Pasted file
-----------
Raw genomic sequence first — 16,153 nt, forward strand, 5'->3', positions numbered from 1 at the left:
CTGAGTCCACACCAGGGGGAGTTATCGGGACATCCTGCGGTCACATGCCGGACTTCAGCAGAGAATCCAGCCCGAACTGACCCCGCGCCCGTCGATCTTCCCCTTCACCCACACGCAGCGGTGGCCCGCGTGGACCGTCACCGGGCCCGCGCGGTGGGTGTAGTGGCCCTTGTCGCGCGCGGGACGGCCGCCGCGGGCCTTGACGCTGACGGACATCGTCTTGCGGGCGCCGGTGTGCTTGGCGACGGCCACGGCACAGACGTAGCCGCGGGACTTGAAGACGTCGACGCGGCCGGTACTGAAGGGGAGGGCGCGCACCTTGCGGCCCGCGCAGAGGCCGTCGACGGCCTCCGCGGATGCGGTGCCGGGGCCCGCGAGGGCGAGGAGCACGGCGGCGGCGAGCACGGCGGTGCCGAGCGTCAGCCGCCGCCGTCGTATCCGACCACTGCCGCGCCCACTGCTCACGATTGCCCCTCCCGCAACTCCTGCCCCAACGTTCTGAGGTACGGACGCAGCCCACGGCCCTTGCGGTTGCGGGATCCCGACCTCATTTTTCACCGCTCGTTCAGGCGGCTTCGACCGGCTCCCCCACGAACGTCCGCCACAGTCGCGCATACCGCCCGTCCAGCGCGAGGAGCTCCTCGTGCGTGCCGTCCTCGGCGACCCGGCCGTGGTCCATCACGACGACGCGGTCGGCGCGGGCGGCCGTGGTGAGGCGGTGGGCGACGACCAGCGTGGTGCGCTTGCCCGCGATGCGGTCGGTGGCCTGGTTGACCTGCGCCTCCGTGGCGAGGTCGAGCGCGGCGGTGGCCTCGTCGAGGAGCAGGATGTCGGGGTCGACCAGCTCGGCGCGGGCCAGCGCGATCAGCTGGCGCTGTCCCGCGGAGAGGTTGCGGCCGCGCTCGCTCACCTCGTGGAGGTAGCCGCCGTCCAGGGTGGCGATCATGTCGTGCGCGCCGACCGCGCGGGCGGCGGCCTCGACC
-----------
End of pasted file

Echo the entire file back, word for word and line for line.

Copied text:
Raw genomic sequence first — 16,153 nt, forward strand, 5'->3', positions numbered from 1 at the left:
CTGAGTCCACACCAGGGGGAGTTATCGGGACATCCTGCGGTCACATGCCGGACTTCAGCAGAGAATCCAGCCCGAACTGACCCCGCGCCCGTCGATCTTCCCCTTCACCCACACGCAGCGGTGGCCCGCGTGGACCGTCACCGGGCCCGCGCGGTGGGTGTAGTGGCCCTTGTCGCGCGCGGGACGGCCGCCGCGGGCCTTGACGCTGACGGACATCGTCTTGCGGGCGCCGGTGTGCTTGGCGACGGCCACGGCACAGACGTAGCCGCGGGACTTGAAGACGTCGACGCGGCCGGTACTGAAGGGGAGGGCGCGCACCTTGCGGCCCGCGCAGAGGCCGTCGACGGCCTCCGCGGATGCGGTGCCGGGGCCCGCGAGGGCGAGGAGCACGGCGGCGGCGAGCACGGCGGTGCCGAGCGTCAGCCGCCGCCGTCGTATCCGACCACTGCCGCGCCCACTGCTCACGATTGCCCCTCCCGCAACTCCTGCCCCAACGTTCTGAGGTACGGACGCAGCCCACGGCCCTTGCGGTTGCGGGATCCCGACCTCATTTTTCACCGCTCGTTCAGGCGGCTTCGACCGGCTCCCCCACGAACGTCCGCCACAGTCGCGCATACCGCCCGTCCAGCGCGAGGAGCTCCTCGTGCGTGCCGTCCTCGGCGACCCGGCCGTGGTCCATCACGACGACGCGGTCGGCGCGGGCGGCCGTGGTGAGGCGGTGGGCGACGACCAGCGTGGTGCGCTTGCCCGCGATGCGGTCGGTGGCCTGGTTGACCTGCGCCTCCGTGGCGAGGTCGAGCGCGGCGGTGGCCTCGTCGAGGAGCAGGATGTCGGGGTCGACCAGCTCGGCGCGGGCCAGCGCGATCAGCTGGCGCTGTCCCGCGGAGAGGTTGCGGCCGCGCTCGCTCACCTCGTGGAGGTAGCCGCCGTCCAGGGTGGCGATCATGTCGTGCGCGCCGACCGCGCGGGCGGCGGCCTCGACC